Software companies worry about software patents; an infringement suit can,
after all, ruin your whole day.
Red Hat has decided that the best way to deal with the problem of software
patents is to get into the game. So, the company has applied for (at least)
Both of these techniques show Ingo Molnar as the inventor. And where might
one find the patented technology?
embodiments of the present invention described are implemented in a
computing platform based on the computer operating system commonly known as
'Linux' that is available as open source directly over the Internet. Linux
is also available through various vendors who provide service and support
for the Linux operating system. Among these vendors are Red Hat, Inc., of
Research Triangle Park, N.C., the assignee of the present
(This news was originally reported (in Italian) on FreeGo).
After letting people worry over the holiday weekend, Red Hat issued a statement of
position on software patents. According to that statement, Red Hat's
intent is defensive:
Red Hat has consistently taken the position that software patents
generally impede innovation in software development and that
software patents are inconsistent with open source/free
software.... At the same time, we are forced to live in the world
as it is, and that world currently permits software patents. A
relatively small number of very large companies have amassed large
numbers of software patents. We believe such massive software
patent portfolios are ripe for misuse because of the questionable
nature of many software patents generally and because of the high
cost of patent litigation. One defense against such misuse is to
develop a corresponding portfolio of software patents for defensive
purposes. Many software companies, both open source and
proprietary, pursue this strategy.
Red Hat, too, has decided to pursue that strategy; it has joined the
software patent arms race by arming itself.
What do these patents mean for free software? According to Red Hat's
position, not much; the statement includes a promise to not enforce any
patent claims against software using an "approved" open source license.
So the free software community can relax; Red Hat is simply trying to
protect itself from patent suits and will not be exploiting
the dark side of software patents.
Not so fast. The situation, unfortunately, is not quite that simple.
There are a couple of problems with Red Hat's position that should be kept
The first of these problems is that a promise on Red Hat's web site only
means so much. It is not an enforceable contract that anybody can count
on; Red Hat can change its position at any time. A court may take the
published promise into account in a future case, but that promise may not
keep such a case from happening in the first place. Red Hat, under its
current management, seems unlikely to change its approach to patents - the
posted promise is undoubtedly sincere. But corporate management and
ownership can change quickly - and, with them, posted patent policies.
More disturbing in the short term, however, is Red Hat's list of "approved"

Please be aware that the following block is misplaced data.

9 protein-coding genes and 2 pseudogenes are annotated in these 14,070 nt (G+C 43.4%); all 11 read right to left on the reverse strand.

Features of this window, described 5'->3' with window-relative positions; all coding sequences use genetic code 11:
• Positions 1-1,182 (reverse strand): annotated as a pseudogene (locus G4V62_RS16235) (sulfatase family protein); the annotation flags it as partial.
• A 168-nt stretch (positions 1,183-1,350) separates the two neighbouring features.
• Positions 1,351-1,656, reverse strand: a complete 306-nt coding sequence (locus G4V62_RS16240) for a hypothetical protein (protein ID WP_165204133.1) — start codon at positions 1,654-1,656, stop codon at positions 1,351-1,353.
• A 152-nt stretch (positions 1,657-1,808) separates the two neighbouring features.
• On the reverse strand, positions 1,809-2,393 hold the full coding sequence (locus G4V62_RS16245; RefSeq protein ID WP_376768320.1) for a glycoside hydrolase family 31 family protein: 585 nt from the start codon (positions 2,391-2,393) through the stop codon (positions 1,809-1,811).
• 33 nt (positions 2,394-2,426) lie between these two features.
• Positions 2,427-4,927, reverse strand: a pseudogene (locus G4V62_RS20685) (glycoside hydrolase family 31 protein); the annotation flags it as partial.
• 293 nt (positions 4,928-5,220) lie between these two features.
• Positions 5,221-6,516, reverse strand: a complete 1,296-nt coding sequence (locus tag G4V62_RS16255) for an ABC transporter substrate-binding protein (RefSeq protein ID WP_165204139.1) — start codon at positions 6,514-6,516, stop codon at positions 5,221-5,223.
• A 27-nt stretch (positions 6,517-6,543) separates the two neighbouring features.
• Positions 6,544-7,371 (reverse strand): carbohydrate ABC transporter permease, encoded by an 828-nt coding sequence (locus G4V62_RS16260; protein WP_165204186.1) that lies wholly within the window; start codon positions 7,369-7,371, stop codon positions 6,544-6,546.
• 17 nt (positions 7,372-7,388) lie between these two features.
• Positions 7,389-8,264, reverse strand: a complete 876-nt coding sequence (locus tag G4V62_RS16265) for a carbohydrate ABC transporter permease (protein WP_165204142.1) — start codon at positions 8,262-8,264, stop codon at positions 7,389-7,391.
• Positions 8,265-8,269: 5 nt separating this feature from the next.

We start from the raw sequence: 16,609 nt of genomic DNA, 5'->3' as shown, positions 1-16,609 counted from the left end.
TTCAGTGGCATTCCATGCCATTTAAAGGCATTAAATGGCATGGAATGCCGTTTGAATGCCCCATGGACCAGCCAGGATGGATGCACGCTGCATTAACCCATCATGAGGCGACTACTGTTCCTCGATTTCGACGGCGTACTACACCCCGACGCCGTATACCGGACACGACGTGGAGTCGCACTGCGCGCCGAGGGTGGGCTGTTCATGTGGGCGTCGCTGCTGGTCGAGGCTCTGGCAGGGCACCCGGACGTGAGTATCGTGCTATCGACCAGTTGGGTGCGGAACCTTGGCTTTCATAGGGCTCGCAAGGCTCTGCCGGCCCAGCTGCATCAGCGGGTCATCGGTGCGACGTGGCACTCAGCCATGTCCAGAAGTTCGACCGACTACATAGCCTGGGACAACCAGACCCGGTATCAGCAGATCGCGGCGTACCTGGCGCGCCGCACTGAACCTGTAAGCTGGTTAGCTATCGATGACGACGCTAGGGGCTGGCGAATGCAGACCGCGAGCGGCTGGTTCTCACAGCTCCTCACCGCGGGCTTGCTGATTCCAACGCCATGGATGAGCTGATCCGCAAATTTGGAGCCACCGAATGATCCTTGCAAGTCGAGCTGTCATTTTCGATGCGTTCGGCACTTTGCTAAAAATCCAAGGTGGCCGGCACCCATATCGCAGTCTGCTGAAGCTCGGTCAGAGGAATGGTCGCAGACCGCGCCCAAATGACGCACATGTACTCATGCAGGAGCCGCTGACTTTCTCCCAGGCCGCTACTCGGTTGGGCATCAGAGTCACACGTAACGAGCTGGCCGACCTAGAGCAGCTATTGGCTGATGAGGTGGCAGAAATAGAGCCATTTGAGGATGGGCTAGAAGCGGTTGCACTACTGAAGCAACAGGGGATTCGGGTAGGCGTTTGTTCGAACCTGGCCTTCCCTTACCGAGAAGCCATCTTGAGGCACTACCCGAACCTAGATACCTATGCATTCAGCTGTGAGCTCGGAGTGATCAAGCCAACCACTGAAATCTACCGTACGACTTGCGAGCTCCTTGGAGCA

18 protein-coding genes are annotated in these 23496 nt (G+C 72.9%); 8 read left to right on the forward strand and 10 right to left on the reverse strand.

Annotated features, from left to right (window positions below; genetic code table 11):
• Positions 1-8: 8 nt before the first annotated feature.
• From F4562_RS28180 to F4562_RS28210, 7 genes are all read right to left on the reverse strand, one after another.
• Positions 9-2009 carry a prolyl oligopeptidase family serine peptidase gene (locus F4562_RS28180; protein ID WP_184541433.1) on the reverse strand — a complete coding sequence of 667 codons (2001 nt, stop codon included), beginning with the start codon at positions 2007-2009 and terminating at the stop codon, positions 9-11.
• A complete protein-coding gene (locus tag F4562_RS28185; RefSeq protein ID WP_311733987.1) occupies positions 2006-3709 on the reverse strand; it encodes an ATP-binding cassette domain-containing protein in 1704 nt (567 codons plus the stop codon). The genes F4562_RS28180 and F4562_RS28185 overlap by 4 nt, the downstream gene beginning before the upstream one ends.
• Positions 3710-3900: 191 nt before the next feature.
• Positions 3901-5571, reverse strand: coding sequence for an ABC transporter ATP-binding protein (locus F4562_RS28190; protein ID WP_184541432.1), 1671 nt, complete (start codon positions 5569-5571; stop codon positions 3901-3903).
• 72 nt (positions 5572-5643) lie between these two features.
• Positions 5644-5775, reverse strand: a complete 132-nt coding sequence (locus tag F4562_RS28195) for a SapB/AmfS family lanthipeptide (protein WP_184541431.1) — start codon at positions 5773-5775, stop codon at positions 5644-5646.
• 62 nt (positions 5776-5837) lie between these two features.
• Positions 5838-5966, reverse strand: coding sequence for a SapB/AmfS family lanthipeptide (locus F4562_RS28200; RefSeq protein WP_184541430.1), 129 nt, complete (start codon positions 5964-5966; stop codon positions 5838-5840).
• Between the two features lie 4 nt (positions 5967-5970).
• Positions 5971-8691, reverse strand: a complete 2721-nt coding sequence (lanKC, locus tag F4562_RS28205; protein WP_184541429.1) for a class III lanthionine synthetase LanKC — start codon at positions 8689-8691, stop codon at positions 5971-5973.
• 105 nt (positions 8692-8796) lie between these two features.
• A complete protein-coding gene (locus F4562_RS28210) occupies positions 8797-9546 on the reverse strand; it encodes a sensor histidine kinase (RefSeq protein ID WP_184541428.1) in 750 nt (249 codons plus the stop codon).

licenses. It includes the GPL, the IBM Public License, the Common Public
License, the Q Public License, and "any open source license granted by
Red Hat." A whole class of licenses, including the LGPL and, crucially,
the BSD license, has been excluded from Red Hat's patent promise.
In other words, the various versions of BSD Unix are not welcome to use Red
Hat's patented technology. In fact, they can be sued for infringement if
they do use that technology. The license wars, it seems, are still being
waged, and Red Hat has just launched a new offensive. This is a move which
will encourage division in the free software community, to say the least.
The cynical among us could even see this policy as a strike by Red Hat
against a whole class of competing free operating systems. That is almost
certainly not the case: Red Hat is just trying to ensure that its patent
weapons can actually be used. As the company told us:
We elected to specifically exclude licenses that don't expressly
prohibit open source code from being incorporated into proprietary
code. Absent that stance, the patents would be of little benefit.
It's not worth it. Red Hat ships a great deal of software under licenses
which, it seems, are now too free: consider the X window system or
OpenSSH, for starters. There has been a great deal of exchange of ideas
between Linux and *BSD; the FreeBSD VM subsystem, for example, has long
been seen as an inspiration by at least some Linux kernel hackers. We have
all benefitted from the OpenBSD security auditing work. Red Hat, in the
name of patent defense, is cutting off the flow of ideas in one direction.
That is not how free software is supposed to work. Red Hat should find a
way to deal with software patents that does not alienate a large and
valuable part of the free software community.
As a starting point, why not contribute these new patents (and the various
gcc patents said to have been originally obtained by Cygnus) to a free
software "patent pool"? The patents would be licensed for any use as long
as the licensee does not sue any company alleging patent infringement by
any free software used or distributed by that company. If it is absolutely
necessary to dirty one's hands with software patents, this approach seems
more constructive and beneficial to the community.
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